Whole-exome Sequencing Discovers New Mutations in Alström Syndrome Patient
Studying mutations in the protein-coding parts of the DNA through whole-exome sequencing helps improve the clinical understanding of rare diseases such as Alström syndrome (AS), according to a case study.
The study, “Rare Compound Heterozygous Frameshift Mutations in ALMS1 Gene Identified Through Exome Sequencing in a Taiwanese Patient With Alström Syndrome” was published in the journal Frontiers in Genetics.
AS is a genetic disorder caused by mutations in the ALMS1 gene, which is involved in the function and maintenance of cellular cilia — tiny finger-like structures that help move liquid past the surface of the cell, or help the cells move. Mutations in the ALMS1 gene disrupt signals in the melanocortin-4 receptor (MC4R) pathway, which signals to the body feelings of hunger and satiety.
Diagnosis of AS often relies on primary symptoms associated with the disease, and a genetic analysis.
Researchers use DNA sequencing to compare and find genetic variations (mutations) explaining genetic disorders. A commonly used tool is called whole-exome sequencing approach, which in contrast to whole-genome sequencing approaches, limits the sequencing to exons — the protein-coding part of DNA.
In the study, researchers used whole-exome sequencing to analyze protein-coding genes of a 16-year-old Taiwanese boy with clinical features associated with AS, including early-onset blindness, juvenile obesity, and insulin resistance. Apart from these symptoms, the patient did not experience loss of hearing, an otherwise common trait in AS patients.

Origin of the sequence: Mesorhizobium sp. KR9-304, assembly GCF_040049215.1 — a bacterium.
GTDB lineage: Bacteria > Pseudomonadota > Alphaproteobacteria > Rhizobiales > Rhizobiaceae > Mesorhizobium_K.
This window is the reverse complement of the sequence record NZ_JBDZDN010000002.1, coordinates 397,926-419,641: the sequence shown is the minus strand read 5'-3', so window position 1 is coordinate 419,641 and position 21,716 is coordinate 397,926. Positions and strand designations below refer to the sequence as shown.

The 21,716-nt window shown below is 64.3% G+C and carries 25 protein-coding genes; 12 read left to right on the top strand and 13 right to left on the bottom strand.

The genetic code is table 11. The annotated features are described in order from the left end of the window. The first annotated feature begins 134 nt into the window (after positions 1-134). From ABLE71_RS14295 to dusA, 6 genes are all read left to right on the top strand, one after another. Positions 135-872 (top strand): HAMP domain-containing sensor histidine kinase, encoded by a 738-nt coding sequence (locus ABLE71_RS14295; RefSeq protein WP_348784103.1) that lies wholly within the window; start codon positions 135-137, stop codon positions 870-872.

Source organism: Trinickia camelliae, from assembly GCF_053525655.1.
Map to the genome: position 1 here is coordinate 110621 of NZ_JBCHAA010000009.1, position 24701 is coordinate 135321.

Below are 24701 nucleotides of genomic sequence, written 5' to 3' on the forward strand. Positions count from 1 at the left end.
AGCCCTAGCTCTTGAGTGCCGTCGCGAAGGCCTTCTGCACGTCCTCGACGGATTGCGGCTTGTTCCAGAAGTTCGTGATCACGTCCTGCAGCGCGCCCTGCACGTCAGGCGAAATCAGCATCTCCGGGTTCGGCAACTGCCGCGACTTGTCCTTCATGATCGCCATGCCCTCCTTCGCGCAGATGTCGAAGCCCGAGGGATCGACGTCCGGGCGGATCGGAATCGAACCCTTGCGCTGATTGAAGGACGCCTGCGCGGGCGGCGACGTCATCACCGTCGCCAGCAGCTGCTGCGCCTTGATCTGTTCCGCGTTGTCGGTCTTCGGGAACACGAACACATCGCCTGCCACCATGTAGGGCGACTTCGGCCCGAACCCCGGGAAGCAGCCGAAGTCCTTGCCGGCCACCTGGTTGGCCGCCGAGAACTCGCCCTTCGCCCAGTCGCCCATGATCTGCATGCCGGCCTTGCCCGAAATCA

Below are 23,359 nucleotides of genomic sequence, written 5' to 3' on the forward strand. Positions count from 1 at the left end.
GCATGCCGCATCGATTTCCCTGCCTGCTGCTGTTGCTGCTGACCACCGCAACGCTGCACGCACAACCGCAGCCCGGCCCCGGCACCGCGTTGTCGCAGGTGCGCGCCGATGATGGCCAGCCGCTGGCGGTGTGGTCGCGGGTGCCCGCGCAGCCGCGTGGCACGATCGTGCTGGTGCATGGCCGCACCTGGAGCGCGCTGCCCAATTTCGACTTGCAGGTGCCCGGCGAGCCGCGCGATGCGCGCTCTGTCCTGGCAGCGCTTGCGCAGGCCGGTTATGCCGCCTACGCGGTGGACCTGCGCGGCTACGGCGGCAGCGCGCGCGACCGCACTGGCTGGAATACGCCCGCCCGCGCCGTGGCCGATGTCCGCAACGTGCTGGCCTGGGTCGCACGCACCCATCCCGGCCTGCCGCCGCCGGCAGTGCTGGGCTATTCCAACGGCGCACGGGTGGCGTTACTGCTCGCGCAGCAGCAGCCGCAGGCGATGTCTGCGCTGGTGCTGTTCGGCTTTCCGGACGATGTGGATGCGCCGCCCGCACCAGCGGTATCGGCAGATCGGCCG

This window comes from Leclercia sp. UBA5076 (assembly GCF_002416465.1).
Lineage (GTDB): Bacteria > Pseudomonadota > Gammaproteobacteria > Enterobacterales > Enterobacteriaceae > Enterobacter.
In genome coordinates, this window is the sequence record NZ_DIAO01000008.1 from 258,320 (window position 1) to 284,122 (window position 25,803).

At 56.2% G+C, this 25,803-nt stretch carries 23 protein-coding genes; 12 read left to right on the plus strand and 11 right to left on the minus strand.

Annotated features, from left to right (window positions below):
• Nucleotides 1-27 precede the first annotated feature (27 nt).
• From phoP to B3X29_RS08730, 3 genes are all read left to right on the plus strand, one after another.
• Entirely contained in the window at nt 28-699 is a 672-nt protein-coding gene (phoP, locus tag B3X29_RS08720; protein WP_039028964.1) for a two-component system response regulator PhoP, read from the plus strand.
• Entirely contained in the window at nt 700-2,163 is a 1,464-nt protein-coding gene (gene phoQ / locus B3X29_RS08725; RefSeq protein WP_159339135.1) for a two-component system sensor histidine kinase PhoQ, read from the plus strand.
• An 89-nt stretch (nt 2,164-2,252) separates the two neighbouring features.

The patient’s DNA was isolated from blood, and the protein-coding gene regions were sequenced by the whole-exome technique. The resulting DNA sequences were then compared to a human genome reference — a collection of publicly available sequences gathered from several donors.
Researchers found 28,967 new genetic variants (genes deviating from the reference population) in the exome of the AS patient.
Among these gene variations, they identified two disease-causing mutations in the patient’s ALMS1 gene — one inherited from the mother (in exon 15) and the other inherited from the father (in exon 16). Both mutations were caused by nucleotide deletions, which were further predicted to cause a premature stop (truncation) of the ALMS1 protein.
Such truncation could result in the absence of the protein’s ALMS motif, which is essential for the formation, function, and maintenance of cellular cilia.
Overall, the whole-exome sequencing strategy allowed researchers to find a new type of mutation in an AS patient lacking some of the disease-related features, namely hearing loss. The team argued that further similar mutation screenings in the ALMS1 gene may help characterize clinical differences in AS patients based on their genetic profile.
The team believes that whole-exome sequencing is a valuable diagnostic tool for rare diseases, and highlighted its diagnostic potential and application to understand further the outcomes linked to specific ALMS1 variations. They argued that whole-exome sequencing is especially valuable because it costs less than other conventional sequencing methods.
“As compared to conventional Sanger sequencing, [whole-exome sequencing] provides an effective and efficient alternative method that aids genetic diagnosis, especially in cases with overlapping features among a certain number of differential diagnoses enlisted within the spectrum of ciliopathy,” the researchers said.